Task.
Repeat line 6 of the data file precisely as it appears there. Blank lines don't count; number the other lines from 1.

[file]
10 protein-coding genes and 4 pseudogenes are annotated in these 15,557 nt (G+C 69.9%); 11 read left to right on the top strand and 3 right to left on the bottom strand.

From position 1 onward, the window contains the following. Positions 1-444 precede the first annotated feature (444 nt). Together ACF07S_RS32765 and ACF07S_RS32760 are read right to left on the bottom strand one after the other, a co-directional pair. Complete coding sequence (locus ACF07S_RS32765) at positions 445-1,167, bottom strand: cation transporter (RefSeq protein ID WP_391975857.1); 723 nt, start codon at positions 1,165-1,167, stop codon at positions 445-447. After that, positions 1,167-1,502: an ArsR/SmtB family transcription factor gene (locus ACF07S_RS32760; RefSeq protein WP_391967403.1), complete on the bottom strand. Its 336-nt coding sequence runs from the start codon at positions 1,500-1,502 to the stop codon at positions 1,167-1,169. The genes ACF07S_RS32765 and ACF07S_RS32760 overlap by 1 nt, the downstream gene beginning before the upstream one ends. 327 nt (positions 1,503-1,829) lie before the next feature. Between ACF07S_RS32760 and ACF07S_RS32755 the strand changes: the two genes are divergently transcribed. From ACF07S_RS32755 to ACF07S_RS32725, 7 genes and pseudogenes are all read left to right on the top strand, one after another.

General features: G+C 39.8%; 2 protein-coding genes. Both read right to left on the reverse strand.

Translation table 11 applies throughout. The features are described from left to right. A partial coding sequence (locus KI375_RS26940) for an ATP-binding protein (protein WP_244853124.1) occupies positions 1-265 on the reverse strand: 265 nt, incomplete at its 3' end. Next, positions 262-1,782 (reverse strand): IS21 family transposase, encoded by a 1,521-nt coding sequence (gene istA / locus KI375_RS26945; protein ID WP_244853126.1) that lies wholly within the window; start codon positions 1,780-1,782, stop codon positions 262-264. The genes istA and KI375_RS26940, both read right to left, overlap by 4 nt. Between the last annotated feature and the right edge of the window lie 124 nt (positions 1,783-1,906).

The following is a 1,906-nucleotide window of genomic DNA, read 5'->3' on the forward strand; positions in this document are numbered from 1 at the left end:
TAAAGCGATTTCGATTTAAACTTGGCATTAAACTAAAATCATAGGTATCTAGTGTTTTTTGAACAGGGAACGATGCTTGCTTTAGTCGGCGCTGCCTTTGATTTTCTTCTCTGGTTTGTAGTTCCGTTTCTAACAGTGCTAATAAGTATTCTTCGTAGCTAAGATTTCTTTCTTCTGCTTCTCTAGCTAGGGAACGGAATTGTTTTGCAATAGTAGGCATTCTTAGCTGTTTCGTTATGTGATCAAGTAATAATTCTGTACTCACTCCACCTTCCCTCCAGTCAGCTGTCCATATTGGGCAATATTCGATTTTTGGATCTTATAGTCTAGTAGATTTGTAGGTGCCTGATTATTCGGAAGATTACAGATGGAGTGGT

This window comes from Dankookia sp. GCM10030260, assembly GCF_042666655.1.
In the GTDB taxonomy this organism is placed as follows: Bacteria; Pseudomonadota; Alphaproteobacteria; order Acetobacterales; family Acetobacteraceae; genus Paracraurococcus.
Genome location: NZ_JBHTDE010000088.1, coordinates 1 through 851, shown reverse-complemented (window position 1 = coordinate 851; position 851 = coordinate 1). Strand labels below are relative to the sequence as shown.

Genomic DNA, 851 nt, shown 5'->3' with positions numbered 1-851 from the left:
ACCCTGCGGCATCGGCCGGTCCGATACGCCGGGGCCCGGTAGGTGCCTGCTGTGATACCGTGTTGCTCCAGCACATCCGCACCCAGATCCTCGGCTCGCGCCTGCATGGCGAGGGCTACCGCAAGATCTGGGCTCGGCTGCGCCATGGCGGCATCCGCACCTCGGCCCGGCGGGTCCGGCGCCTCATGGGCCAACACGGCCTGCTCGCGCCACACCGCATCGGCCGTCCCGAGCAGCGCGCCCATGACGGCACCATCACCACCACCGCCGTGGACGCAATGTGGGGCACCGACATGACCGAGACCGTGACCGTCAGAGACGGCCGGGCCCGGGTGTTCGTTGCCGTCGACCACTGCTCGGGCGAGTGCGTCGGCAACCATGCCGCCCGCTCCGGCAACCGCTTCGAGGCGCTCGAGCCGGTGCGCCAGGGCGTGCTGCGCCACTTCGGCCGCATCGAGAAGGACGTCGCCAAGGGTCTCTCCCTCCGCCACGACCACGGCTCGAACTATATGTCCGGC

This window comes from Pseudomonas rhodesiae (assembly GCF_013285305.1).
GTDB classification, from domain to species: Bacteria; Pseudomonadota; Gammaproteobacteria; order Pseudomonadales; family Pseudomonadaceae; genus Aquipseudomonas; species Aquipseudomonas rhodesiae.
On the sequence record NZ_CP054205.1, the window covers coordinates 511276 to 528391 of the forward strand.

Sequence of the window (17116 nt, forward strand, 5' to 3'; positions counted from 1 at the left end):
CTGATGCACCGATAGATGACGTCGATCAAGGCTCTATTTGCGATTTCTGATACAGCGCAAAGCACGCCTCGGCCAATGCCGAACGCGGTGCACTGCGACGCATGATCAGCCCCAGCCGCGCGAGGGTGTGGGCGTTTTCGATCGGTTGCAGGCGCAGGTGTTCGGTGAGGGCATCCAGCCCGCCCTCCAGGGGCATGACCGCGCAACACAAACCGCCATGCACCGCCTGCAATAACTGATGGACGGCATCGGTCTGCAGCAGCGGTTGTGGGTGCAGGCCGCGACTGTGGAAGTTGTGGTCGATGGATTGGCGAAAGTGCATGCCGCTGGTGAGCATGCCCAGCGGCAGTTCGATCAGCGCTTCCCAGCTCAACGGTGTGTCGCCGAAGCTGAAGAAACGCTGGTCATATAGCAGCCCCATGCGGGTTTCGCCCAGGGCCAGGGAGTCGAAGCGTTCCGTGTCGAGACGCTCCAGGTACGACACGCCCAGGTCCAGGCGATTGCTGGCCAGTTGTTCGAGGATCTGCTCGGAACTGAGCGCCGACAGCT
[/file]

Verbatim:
TAAAGCGATTTCGATTTAAACTTGGCATTAAACTAAAATCATAGGTATCTAGTGTTTTTTGAACAGGGAACGATGCTTGCTTTAGTCGGCGCTGCCTTTGATTTTCTTCTCTGGTTTGTAGTTCCGTTTCTAACAGTGCTAATAAGTATTCTTCGTAGCTAAGATTTCTTTCTTCTGCTTCTCTAGCTAGGGAACGGAATTGTTTTGCAATAGTAGGCATTCTTAGCTGTTTCGTTATGTGATCAAGTAATAATTCTGTACTCACTCCACCTTCCCTCCAGTCAGCTGTCCATATTGGGCAATATTCGATTTTTGGATCTTATAGTCTAGTAGATTTGTAGGTGCCTGATTATTCGGAAGATTACAGATGGAGTGGT